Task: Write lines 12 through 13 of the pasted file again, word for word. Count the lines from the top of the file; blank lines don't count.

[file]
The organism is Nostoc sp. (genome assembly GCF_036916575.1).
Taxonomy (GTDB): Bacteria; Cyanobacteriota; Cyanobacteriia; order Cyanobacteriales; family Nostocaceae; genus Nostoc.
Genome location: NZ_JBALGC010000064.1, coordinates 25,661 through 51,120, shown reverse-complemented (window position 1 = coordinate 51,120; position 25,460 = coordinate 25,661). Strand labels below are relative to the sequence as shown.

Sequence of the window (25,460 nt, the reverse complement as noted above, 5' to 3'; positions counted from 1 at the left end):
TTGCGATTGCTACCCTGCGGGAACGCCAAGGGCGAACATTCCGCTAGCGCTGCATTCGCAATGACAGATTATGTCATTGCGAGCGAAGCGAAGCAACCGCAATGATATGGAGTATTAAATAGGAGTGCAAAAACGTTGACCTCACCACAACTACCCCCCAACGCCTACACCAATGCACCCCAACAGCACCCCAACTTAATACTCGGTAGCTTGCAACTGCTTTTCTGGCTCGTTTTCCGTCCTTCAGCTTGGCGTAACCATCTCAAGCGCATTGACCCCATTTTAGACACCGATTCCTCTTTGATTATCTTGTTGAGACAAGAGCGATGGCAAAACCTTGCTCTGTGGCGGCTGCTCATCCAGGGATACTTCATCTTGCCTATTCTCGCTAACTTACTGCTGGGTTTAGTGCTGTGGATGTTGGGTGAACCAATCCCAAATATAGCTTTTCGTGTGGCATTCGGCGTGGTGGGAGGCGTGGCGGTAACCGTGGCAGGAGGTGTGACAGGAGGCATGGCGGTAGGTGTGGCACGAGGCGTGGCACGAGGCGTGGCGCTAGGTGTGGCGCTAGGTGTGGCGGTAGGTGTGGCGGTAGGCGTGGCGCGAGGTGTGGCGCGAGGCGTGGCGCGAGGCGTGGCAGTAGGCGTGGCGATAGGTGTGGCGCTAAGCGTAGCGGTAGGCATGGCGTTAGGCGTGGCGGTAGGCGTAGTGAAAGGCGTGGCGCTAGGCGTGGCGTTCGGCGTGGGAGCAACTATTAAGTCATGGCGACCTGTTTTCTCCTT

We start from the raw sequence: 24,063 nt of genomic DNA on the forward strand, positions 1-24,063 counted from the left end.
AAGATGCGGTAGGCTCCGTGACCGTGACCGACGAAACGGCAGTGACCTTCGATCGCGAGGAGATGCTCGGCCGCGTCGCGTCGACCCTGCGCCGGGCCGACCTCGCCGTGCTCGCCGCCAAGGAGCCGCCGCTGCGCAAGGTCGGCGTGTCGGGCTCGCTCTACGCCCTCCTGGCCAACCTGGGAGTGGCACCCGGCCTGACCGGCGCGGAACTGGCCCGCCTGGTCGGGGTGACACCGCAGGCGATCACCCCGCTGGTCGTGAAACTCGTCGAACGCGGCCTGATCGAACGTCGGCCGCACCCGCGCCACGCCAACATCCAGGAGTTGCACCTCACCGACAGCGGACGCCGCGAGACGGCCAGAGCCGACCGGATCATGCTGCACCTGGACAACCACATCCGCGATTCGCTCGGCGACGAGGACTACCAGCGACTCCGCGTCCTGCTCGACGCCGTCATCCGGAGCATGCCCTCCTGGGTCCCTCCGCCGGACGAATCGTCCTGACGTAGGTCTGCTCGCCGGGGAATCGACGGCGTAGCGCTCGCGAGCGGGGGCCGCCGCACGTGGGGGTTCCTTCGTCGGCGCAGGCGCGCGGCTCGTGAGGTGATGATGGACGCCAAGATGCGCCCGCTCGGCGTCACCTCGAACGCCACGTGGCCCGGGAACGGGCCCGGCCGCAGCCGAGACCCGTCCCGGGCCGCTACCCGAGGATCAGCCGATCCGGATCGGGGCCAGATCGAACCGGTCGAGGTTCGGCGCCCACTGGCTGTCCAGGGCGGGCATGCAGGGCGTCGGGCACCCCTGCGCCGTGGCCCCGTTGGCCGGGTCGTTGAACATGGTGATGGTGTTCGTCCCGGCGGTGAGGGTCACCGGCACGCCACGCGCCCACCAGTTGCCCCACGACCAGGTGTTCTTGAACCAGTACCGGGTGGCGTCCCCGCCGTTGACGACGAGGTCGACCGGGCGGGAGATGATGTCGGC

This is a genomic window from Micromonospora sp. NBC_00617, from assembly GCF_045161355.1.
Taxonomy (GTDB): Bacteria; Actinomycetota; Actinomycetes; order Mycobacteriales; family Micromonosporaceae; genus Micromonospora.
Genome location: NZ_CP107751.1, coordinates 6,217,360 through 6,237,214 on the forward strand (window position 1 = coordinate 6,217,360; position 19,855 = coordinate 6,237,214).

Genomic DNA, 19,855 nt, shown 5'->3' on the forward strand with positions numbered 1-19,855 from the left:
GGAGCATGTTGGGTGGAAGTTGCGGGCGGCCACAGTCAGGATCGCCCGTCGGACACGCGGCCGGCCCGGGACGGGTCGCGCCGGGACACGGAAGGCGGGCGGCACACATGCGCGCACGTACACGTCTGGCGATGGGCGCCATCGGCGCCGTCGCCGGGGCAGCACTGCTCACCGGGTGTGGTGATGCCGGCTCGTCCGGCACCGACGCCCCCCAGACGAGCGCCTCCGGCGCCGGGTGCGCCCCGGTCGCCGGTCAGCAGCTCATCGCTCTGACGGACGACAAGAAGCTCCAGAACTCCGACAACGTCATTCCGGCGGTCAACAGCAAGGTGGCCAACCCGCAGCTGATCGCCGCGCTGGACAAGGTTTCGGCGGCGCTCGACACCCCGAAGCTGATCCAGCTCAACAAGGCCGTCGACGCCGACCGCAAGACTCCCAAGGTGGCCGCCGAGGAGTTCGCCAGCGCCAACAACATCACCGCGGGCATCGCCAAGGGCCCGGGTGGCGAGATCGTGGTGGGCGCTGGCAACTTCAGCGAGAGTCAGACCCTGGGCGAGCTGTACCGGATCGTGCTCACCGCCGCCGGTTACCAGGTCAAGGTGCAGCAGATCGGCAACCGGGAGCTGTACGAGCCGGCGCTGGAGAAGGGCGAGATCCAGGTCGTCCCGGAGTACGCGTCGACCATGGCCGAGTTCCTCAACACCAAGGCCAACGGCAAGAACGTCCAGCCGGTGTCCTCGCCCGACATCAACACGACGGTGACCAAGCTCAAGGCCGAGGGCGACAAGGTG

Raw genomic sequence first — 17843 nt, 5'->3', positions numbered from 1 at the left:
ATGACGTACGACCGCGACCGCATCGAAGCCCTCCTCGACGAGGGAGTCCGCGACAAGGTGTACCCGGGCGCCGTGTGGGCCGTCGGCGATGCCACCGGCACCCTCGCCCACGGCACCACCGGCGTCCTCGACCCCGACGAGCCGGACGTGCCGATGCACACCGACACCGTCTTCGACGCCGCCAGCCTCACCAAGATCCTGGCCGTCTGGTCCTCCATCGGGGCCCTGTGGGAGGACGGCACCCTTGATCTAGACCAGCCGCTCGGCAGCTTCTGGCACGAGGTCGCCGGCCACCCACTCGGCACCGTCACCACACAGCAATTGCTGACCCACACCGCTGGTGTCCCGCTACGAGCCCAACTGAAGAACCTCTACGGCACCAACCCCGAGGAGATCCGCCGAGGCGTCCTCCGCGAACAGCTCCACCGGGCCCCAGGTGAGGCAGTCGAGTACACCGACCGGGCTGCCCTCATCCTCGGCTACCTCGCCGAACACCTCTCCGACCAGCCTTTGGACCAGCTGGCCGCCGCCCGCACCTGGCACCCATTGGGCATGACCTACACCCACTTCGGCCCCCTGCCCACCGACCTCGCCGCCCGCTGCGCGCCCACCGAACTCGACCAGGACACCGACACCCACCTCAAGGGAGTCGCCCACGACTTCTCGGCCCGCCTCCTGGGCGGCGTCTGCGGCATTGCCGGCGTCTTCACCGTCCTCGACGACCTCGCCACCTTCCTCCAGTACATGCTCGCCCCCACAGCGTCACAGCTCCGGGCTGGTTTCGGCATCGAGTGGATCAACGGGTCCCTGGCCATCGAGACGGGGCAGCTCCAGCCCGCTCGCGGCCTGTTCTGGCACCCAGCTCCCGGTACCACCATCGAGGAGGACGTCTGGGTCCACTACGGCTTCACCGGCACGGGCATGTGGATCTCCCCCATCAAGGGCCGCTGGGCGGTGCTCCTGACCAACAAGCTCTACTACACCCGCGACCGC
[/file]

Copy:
GGAGCATGTTGGGTGGAAGTTGCGGGCGGCCACAGTCAGGATCGCCCGTCGGACACGCGGCCGGCCCGGGACGGGTCGCGCCGGGACACGGAAGGCGGGCGGCACACATGCGCGCACGTACACGTCTGGCGATGGGCGCCATCGGCGCCGTCGCCGGGGCAGCACTGCTCACCGGGTGTGGTGATGCCGGCTCGTCCGGCACCGACGCCCCCCAGACGAGCGCCTCCGGCGCCGGGTGCGCCCCGGTCGCCGGTCAGCAGCTCATCGCTCTGACGGACGACAAGAAGCTCCAGAACTCCGACAACGTCATTCCGGCGGTCAACAGCAAGGTGGCCAACCCGCAGCTGATCGCCGCGCTGGACAAGGTTTCGGCGGCGCTCGACACCCCGAAGCTGATCCAGCTCAACAAGGCCGTCGACGCCGACCGCAAGACTCCCAAGGTGGCCGCCGAGGAGTTCGCCAGCGCCAACAACATCACCGCGGGCATCGCCAAGGGCCCGGGTGGCGAGATCGTGGTGGGCGCTGGCAACTTCAGCGAGAGTCAGACCCTGGGCGAGCTGTACCGGATCGTGCTCACCGCCGCCGGTTACCAGGTCAAGGTGCAGCAGATCGGCAACCGGGAGCTGTACGAGCCGGCGCTGGAGAAGGGCGAGATCCAGGTCGTCCCGGAGTACGCGTCGACCATGGCCGAGTTCCTCAACACCAAGGCCAACGGCAAGAACGTCCAGCCGGTGTCCTCGCCCGACATCAACACGACGGTGACCAAGCTCAAGGCCGAGGGCGACAAGGTG

Raw genomic sequence first — 17843 nt, 5'->3', positions numbered from 1 at the left: